|The Urban Lawyer,|
Vol. 29, No. 1, Winter 1997
Publication Date: February 25, 1997
Robert H. Freilich, Editor's Comment: The Use of a Special Master in Complex Environmental Litigation, 29 Urb. Law. 1 (1997).
The author served as the special master in United States v. Conservation Chemical Co., the nation's largest Superfund case to date, and now finds it appropriate to write about his experience, for a number of reasons. First, an interesting array of procedural experiments were used to reduce the time and expense involved in multiple-party litigation. Second, the interest of the organized bar in alternative dispute resolution makes this publication of increasing interest, with great numbers of parties (over 260 were involved in the case) and the ultimate agreed upon settlement. Third, Congress has continuously looked for ways to amend CERCLA to provide for a more efficient and expeditious method of resolving complex environmental litigation. Finally, the U.S. Supreme Court has cast doubt on the ability of Congress to place either mandatory police power constraints upon the states to enact regulation, or to require states to pay damages for violation of federal legislation by reason of the limitations placed upon Congress by the Eleventh Amendment. By reviewing his role in the resolution of this complex environmental litigation, he hopes to assist readers in determining if a special master would be useful in similar cases.
Michael K. Whitman, The Ripeness Doctrine in the Land-Use Context: The Municipality's Ally and the Landowner's Nemesis, 29 Urb. Law. 13 (1997).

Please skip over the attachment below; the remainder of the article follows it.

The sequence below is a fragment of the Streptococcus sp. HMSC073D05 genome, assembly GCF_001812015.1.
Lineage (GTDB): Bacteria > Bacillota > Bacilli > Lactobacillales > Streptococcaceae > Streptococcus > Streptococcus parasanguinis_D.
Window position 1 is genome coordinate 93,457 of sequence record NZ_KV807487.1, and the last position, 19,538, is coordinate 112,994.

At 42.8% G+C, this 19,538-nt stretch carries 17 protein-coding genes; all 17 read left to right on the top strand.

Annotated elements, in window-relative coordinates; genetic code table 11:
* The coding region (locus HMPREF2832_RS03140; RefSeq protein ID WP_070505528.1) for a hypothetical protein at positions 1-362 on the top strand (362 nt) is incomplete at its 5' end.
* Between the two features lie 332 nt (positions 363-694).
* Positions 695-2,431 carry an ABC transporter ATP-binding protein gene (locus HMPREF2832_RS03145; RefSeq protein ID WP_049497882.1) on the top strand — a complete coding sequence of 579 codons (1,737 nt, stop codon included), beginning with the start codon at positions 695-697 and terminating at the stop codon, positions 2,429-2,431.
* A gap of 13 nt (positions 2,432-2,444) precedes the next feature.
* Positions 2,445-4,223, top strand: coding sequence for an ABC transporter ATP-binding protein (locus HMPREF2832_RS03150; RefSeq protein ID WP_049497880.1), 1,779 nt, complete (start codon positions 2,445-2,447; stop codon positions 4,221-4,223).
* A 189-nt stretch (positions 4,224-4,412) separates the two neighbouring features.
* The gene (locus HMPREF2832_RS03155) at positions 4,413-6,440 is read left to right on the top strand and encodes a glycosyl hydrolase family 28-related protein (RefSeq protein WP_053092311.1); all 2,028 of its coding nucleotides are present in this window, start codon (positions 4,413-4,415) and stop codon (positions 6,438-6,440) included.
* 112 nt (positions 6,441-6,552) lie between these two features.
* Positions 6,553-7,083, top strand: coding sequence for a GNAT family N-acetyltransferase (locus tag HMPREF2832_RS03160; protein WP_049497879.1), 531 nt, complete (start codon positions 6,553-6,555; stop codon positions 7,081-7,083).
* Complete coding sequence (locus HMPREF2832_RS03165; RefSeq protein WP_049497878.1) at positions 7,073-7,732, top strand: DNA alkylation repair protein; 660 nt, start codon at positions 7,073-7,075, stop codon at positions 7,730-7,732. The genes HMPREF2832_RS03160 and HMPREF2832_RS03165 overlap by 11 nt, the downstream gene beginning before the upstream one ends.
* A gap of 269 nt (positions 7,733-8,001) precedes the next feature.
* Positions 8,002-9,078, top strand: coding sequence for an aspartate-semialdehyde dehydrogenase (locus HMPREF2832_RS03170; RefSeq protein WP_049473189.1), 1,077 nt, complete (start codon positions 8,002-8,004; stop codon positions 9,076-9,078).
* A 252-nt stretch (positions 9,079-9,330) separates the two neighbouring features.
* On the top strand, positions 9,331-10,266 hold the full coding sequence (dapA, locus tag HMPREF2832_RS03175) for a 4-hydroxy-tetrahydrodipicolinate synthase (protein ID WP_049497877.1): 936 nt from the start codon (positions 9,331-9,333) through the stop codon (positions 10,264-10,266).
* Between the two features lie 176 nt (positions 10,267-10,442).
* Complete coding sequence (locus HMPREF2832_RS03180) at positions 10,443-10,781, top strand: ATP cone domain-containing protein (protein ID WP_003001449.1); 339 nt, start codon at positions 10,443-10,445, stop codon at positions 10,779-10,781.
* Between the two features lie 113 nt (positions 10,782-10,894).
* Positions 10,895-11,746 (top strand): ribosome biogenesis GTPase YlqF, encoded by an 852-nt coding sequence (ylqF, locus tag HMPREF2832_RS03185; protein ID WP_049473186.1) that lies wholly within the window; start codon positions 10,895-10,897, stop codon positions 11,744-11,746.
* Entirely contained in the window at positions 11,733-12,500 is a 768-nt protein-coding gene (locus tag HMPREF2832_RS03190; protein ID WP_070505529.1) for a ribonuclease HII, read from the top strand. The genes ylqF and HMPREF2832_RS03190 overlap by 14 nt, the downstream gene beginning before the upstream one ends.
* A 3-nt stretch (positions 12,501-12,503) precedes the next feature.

This article presents a hypothetical fact scenario representative of those which often give rise to Fifth Amendment takings claims wrought with ripeness issues. Part II then discusses and analyzes the current status of the ripeness doctrine, a judicial doctrine that has come to be called the landowner's nemesis and the municipality's best friend. Part II then traces the doctrine's evolution in the land-use context, illustrating its development in the Supreme Court, laying out a series of steps necessary for ripening a claim, and demonstrating why municipalities almost always employ it as a defense to a taking allegation. Part III concludes by examining the ever developing futility exception to the ripeness doctrine and the controversial effect that Lucas, primarily known for its "takings" significance, has had upon it.
Micas, Steven L., The Doctrinal Basis for Absolute and Qualified Public Official Immunities, 29 Urb. Law. 47 (1997).
The goal of this article is to provide a basic introduction to the absolute and qualified immunity doctrines recognized and applied in federal civil rights litigation. Part I provides a brief historical overview of the rationale for the absolute and qualified immunity doctrines and summarizes the analytical model the U.S. Supreme Court embraces for resolving each type of immunity issue. Part II discusses recent precedent involving the issue of how official immunity claims can be defeated. Part III outlines recent developments in the use of interlocutory appeals to preserve official immunities.
H.L. "Mike," McCormick, Excessive Force Claims Under the Fourteenth Amendment, 29 Urb. Law. 69 (1997).